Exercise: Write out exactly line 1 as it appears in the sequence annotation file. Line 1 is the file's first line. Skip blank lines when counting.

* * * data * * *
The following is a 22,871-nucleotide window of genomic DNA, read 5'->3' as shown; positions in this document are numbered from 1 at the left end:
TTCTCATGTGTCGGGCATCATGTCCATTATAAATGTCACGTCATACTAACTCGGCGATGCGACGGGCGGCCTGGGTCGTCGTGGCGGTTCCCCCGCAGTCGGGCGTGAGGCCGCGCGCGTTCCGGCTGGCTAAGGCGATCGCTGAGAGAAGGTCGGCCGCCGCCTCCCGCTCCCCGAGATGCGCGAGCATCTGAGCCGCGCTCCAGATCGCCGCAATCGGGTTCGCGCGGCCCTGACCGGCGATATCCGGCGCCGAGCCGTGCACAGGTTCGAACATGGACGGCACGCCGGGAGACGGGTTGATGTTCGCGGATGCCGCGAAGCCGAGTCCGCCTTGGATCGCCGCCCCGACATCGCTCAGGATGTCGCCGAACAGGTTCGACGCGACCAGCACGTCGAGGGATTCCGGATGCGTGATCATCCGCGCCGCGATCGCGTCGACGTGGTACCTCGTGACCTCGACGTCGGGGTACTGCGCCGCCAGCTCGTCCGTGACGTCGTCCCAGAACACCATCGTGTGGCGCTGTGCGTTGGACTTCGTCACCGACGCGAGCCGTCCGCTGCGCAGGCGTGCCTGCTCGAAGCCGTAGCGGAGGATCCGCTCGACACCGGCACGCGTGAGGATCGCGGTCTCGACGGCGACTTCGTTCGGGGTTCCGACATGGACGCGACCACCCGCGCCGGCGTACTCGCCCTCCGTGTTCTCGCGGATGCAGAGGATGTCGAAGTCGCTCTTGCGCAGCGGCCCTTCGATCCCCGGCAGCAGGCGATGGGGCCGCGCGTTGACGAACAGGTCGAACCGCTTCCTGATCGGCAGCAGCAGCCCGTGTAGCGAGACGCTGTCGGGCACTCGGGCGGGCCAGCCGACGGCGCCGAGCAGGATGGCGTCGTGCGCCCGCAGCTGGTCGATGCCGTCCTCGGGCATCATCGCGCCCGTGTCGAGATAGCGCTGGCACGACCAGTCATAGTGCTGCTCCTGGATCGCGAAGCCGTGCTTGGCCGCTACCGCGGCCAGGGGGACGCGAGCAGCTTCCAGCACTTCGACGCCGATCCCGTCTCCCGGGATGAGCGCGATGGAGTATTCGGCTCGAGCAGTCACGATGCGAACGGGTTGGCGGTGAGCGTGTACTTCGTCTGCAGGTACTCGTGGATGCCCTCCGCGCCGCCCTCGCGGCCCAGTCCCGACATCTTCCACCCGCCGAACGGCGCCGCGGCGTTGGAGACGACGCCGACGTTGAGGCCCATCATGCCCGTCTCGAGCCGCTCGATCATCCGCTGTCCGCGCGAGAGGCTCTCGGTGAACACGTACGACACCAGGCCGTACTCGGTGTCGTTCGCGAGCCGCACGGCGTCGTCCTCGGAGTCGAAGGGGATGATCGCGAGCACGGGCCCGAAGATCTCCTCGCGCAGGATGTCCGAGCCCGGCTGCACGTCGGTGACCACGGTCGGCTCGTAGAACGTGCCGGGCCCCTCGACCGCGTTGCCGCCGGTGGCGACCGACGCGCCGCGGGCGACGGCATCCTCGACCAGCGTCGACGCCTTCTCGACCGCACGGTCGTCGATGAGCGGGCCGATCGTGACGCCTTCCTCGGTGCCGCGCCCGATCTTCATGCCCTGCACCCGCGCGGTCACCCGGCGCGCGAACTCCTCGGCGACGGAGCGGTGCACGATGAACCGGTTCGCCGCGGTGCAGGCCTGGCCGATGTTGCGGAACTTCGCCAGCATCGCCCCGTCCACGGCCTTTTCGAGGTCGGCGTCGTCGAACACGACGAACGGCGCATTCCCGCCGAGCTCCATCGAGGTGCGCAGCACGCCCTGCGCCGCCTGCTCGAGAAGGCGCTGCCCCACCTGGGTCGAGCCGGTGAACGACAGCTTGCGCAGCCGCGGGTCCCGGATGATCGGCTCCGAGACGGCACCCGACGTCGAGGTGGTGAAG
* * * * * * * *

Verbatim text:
The following is a 22,871-nucleotide window of genomic DNA, read 5'->3' as shown; positions in this document are numbered from 1 at the left end: